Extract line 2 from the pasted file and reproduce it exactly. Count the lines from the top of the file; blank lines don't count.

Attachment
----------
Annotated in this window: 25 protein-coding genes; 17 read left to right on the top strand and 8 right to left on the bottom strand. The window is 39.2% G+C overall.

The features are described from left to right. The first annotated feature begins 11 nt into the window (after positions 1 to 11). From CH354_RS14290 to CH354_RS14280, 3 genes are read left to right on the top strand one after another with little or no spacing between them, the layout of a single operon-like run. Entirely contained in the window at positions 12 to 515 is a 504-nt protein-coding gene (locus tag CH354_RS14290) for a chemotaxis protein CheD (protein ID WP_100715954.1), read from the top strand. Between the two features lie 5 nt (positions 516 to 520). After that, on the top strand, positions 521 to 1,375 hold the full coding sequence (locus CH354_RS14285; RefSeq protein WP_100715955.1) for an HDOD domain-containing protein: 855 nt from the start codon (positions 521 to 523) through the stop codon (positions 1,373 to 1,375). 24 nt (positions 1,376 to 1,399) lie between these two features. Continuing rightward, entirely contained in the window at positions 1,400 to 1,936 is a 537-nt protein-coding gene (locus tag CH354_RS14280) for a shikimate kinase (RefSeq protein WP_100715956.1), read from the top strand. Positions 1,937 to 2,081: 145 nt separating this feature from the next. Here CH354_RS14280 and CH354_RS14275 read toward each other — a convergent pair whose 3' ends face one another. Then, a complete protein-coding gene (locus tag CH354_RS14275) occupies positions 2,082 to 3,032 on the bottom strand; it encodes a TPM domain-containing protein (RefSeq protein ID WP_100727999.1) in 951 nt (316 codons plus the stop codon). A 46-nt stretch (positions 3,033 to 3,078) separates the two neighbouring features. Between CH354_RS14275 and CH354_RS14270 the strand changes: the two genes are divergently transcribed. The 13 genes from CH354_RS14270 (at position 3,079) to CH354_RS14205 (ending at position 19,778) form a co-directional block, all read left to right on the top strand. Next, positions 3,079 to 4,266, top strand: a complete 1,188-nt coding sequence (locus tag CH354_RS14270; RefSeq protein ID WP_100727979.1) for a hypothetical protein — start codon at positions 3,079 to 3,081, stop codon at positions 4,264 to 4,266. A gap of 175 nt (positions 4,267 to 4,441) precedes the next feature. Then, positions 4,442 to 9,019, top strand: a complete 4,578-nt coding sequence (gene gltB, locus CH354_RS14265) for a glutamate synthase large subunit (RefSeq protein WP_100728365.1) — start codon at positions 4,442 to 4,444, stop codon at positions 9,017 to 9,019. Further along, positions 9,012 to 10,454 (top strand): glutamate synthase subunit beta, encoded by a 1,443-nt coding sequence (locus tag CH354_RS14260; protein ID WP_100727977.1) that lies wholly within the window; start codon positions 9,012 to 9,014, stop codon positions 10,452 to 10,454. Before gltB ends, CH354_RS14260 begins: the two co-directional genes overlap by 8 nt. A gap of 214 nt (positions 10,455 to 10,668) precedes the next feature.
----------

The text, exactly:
The features are described from left to right. The first annotated feature begins 11 nt into the window (after positions 1 to 11). From CH354_RS14290 to CH354_RS14280, 3 genes are read left to right on the top strand one after another with little or no spacing between them, the layout of a single operon-like run. Entirely contained in the window at positions 12 to 515 is a 504-nt protein-coding gene (locus tag CH354_RS14290) for a chemotaxis protein CheD (protein ID WP_100715954.1), read from the top strand. Between the two features lie 5 nt (positions 516 to 520). After that, on the top strand, positions 521 to 1,375 hold the full coding sequence (locus CH354_RS14285; RefSeq protein WP_100715955.1) for an HDOD domain-containing protein: 855 nt from the start codon (positions 521 to 523) through the stop codon (positions 1,373 to 1,375). 24 nt (positions 1,376 to 1,399) lie between these two features. Continuing rightward, entirely contained in the window at positions 1,400 to 1,936 is a 537-nt protein-coding gene (locus tag CH354_RS14280) for a shikimate kinase (RefSeq protein WP_100715956.1), read from the top strand. Positions 1,937 to 2,081: 145 nt separating this feature from the next. Here CH354_RS14280 and CH354_RS14275 read toward each other — a convergent pair whose 3' ends face one another. Then, a complete protein-coding gene (locus tag CH354_RS14275) occupies positions 2,082 to 3,032 on the bottom strand; it encodes a TPM domain-containing protein (RefSeq protein ID WP_100727999.1) in 951 nt (316 codons plus the stop codon). A 46-nt stretch (positions 3,033 to 3,078) separates the two neighbouring features. Between CH354_RS14275 and CH354_RS14270 the strand changes: the two genes are divergently transcribed. The 13 genes from CH354_RS14270 (at position 3,079) to CH354_RS14205 (ending at position 19,778) form a co-directional block, all read left to right on the top strand. Next, positions 3,079 to 4,266, top strand: a complete 1,188-nt coding sequence (locus tag CH354_RS14270; RefSeq protein ID WP_100727979.1) for a hypothetical protein — start codon at positions 3,079 to 3,081, stop codon at positions 4,264 to 4,266. A gap of 175 nt (positions 4,267 to 4,441) precedes the next feature. Then, positions 4,442 to 9,019, top strand: a complete 4,578-nt coding sequence (gene gltB, locus CH354_RS14265) for a glutamate synthase large subunit (RefSeq protein WP_100728365.1) — start codon at positions 4,442 to 4,444, stop codon at positions 9,017 to 9,019. Further along, positions 9,012 to 10,454 (top strand): glutamate synthase subunit beta, encoded by a 1,443-nt coding sequence (locus tag CH354_RS14260; protein ID WP_100727977.1) that lies wholly within the window; start codon positions 9,012 to 9,014, stop codon positions 10,452 to 10,454. Before gltB ends, CH354_RS14260 begins: the two co-directional genes overlap by 8 nt. A gap of 214 nt (positions 10,455 to 10,668) precedes the next feature.